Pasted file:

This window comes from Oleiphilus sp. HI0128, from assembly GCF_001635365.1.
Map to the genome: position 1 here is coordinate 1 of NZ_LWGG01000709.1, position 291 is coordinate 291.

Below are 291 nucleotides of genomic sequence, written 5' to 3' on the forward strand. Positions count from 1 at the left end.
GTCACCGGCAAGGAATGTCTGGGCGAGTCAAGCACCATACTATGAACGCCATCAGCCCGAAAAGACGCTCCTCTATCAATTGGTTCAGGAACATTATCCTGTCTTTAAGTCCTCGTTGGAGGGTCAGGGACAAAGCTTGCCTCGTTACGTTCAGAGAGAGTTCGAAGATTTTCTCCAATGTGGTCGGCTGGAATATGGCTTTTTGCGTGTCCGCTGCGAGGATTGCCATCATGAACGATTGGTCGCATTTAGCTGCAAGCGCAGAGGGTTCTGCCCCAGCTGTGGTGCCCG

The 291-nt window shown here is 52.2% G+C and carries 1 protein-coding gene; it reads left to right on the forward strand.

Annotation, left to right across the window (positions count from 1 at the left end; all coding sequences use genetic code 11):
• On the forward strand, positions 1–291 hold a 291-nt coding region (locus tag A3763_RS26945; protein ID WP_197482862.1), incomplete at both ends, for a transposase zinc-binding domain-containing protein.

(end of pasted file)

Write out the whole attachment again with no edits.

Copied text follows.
This window comes from Oleiphilus sp. HI0128, from assembly GCF_001635365.1.
Map to the genome: position 1 here is coordinate 1 of NZ_LWGG01000709.1, position 291 is coordinate 291.

Below are 291 nucleotides of genomic sequence, written 5' to 3' on the forward strand. Positions count from 1 at the left end.
GTCACCGGCAAGGAATGTCTGGGCGAGTCAAGCACCATACTATGAACGCCATCAGCCCGAAAAGACGCTCCTCTATCAATTGGTTCAGGAACATTATCCTGTCTTTAAGTCCTCGTTGGAGGGTCAGGGACAAAGCTTGCCTCGTTACGTTCAGAGAGAGTTCGAAGATTTTCTCCAATGTGGTCGGCTGGAATATGGCTTTTTGCGTGTCCGCTGCGAGGATTGCCATCATGAACGATTGGTCGCATTTAGCTGCAAGCGCAGAGGGTTCTGCCCCAGCTGTGGTGCCCG

The 291-nt window shown here is 52.2% G+C and carries 1 protein-coding gene; it reads left to right on the forward strand.

Annotation, left to right across the window (positions count from 1 at the left end; all coding sequences use genetic code 11):
• On the forward strand, positions 1–291 hold a 291-nt coding region (locus tag A3763_RS26945; protein ID WP_197482862.1), incomplete at both ends, for a transposase zinc-binding domain-containing protein.